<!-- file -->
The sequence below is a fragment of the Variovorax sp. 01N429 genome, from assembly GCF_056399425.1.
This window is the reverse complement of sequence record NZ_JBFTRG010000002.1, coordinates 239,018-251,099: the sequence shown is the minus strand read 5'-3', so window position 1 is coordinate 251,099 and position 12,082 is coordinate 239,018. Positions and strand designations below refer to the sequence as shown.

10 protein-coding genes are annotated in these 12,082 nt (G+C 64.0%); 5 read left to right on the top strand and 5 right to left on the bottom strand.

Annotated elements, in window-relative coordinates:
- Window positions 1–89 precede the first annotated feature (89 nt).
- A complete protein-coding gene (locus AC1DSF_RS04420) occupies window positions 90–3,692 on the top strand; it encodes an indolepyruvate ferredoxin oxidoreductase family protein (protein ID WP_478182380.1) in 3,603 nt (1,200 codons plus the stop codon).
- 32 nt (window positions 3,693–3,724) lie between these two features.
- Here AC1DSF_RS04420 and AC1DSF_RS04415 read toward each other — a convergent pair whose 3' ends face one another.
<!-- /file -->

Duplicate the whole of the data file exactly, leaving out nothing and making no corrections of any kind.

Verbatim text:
The sequence below is a fragment of the Variovorax sp. 01N429 genome, from assembly GCF_056399425.1.
This window is the reverse complement of sequence record NZ_JBFTRG010000002.1, coordinates 239,018-251,099: the sequence shown is the minus strand read 5'-3', so window position 1 is coordinate 251,099 and position 12,082 is coordinate 239,018. Positions and strand designations below refer to the sequence as shown.

10 protein-coding genes are annotated in these 12,082 nt (G+C 64.0%); 5 read left to right on the top strand and 5 right to left on the bottom strand.

Annotated elements, in window-relative coordinates:
- Window positions 1–89 precede the first annotated feature (89 nt).
- A complete protein-coding gene (locus AC1DSF_RS04420) occupies window positions 90–3,692 on the top strand; it encodes an indolepyruvate ferredoxin oxidoreductase family protein (protein ID WP_478182380.1) in 3,603 nt (1,200 codons plus the stop codon).
- 32 nt (window positions 3,693–3,724) lie between these two features.
- Here AC1DSF_RS04420 and AC1DSF_RS04415 read toward each other — a convergent pair whose 3' ends face one another.